Hillary Clinton says she wants to take the U.S.-Israeli relationship “to the next level” even as Prime Minister Netanyahu’s right-wing regime plumbs new depths of extremism, as ex-CIA analyst Paul R. Pillar notes.
From the Archive: A century ago, the British-French Sykes-Picot deal carved up the Mideast, setting in motion conflicts made more complicated when Israel emerged and mastered American politics, as Morgan Strong described in 2010.
The Obama administration and Israel are locked in a curious negotiation over how many billions of dollars the U.S. will send to Tel Aviv, a demonstration of Israel’s political clout, says ex-CIA analyst Paul R. Pillar.
Exclusive: Sen. Sanders showed guts when he broke from the political lock-step of unrestrained praise for Israel, but his loss in the New York primary shows there’s little reward for such courage, writes Robert Parry.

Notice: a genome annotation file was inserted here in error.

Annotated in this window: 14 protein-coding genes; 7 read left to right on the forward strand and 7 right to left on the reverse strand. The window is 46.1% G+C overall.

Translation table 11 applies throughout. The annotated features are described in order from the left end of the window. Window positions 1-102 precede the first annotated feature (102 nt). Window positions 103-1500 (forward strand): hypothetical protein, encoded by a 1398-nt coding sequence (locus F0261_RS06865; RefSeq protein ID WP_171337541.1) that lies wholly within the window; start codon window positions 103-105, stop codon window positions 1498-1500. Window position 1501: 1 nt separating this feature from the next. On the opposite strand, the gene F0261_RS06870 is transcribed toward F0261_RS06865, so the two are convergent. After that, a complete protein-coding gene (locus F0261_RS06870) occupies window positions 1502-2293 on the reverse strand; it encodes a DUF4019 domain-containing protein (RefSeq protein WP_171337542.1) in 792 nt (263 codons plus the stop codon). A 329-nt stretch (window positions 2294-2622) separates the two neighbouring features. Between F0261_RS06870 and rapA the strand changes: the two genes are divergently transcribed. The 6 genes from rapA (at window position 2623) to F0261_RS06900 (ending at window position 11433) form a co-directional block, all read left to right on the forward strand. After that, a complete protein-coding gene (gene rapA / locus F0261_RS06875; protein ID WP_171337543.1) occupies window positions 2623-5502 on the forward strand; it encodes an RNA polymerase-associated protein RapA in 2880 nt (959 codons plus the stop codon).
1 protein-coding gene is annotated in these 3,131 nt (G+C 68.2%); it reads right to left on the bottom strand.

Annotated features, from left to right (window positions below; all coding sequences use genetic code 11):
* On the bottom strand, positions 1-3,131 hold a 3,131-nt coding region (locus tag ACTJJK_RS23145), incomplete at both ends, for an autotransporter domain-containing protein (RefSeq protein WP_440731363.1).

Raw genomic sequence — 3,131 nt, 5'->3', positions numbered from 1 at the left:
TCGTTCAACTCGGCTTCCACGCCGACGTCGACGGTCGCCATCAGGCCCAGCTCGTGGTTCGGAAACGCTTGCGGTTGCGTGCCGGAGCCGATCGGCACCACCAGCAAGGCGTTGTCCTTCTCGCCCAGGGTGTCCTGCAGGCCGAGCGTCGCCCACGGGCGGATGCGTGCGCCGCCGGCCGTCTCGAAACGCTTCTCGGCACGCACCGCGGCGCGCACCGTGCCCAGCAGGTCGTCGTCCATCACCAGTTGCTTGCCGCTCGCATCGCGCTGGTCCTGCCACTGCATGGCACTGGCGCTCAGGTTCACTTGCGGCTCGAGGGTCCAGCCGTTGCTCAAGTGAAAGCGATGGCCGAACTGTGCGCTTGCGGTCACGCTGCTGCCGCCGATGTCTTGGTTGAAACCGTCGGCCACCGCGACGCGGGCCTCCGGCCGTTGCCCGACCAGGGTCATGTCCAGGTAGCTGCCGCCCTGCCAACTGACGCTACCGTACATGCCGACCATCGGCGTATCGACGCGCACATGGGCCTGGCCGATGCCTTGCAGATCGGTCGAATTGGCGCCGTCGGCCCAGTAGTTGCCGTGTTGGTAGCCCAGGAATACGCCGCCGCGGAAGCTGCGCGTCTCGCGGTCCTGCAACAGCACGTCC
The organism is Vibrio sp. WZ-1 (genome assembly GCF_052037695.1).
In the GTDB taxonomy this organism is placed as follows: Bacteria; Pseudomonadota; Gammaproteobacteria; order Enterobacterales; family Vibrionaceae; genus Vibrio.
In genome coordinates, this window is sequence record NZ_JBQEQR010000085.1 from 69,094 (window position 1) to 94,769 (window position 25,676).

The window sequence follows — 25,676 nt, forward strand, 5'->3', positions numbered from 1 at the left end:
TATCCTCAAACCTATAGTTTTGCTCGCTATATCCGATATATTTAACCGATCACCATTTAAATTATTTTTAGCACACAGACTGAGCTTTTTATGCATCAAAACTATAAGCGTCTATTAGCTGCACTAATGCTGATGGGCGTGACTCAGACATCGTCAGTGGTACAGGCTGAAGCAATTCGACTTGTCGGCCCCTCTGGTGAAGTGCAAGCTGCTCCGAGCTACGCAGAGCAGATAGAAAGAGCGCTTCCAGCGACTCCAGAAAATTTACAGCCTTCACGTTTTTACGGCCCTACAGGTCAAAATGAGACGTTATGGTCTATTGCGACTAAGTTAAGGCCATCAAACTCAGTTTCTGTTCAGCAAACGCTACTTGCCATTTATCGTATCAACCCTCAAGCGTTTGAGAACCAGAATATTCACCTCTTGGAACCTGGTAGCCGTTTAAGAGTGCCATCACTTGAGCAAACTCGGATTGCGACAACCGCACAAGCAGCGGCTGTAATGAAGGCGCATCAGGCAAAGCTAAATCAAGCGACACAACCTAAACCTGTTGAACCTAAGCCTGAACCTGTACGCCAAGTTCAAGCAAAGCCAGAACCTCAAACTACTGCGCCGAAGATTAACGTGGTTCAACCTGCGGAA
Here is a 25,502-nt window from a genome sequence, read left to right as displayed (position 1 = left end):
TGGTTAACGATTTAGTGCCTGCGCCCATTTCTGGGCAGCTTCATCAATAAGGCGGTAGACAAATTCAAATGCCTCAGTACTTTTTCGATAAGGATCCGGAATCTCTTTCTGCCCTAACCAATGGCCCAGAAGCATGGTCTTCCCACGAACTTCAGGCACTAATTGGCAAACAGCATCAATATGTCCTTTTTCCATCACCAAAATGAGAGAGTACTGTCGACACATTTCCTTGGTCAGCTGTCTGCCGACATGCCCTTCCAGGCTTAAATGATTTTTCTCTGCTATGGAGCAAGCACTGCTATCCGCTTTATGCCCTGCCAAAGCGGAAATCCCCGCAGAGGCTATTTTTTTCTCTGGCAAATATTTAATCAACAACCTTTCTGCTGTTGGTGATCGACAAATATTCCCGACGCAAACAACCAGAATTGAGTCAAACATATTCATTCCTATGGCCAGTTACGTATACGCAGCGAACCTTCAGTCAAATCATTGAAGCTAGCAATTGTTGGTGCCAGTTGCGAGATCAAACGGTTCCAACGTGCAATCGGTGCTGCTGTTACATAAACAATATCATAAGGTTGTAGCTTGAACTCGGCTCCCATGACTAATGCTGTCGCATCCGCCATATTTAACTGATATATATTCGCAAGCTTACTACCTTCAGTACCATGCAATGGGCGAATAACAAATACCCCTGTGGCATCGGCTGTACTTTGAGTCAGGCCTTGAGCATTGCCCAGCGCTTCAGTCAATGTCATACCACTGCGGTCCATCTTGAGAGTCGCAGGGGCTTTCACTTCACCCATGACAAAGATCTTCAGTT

Except for Bernie Sanders, the remaining presidential candidates (Clinton, Trump, Cruz and Kasich) have pledged fealty to Israel’s right-wing government as hopes for a two-state solution fade away, explains Chuck Spinney.
The recent AIPAC meeting brought four of the five remaining presidential candidates – all except Bernie Sanders – to Washington to grovel at the feet of the Israel lobby, a depressing scene, says ex-CIA analyst Paul R. Pillar.
Alon Ben-Meir, born to an Iraqi Jewish family and a longtime negotiator between Israelis and Arabs, has faced accusations of over-optimism on the possibilities of peace but has now reluctantly concluded that Israeli Prime Minister Netanyahu has no interest in…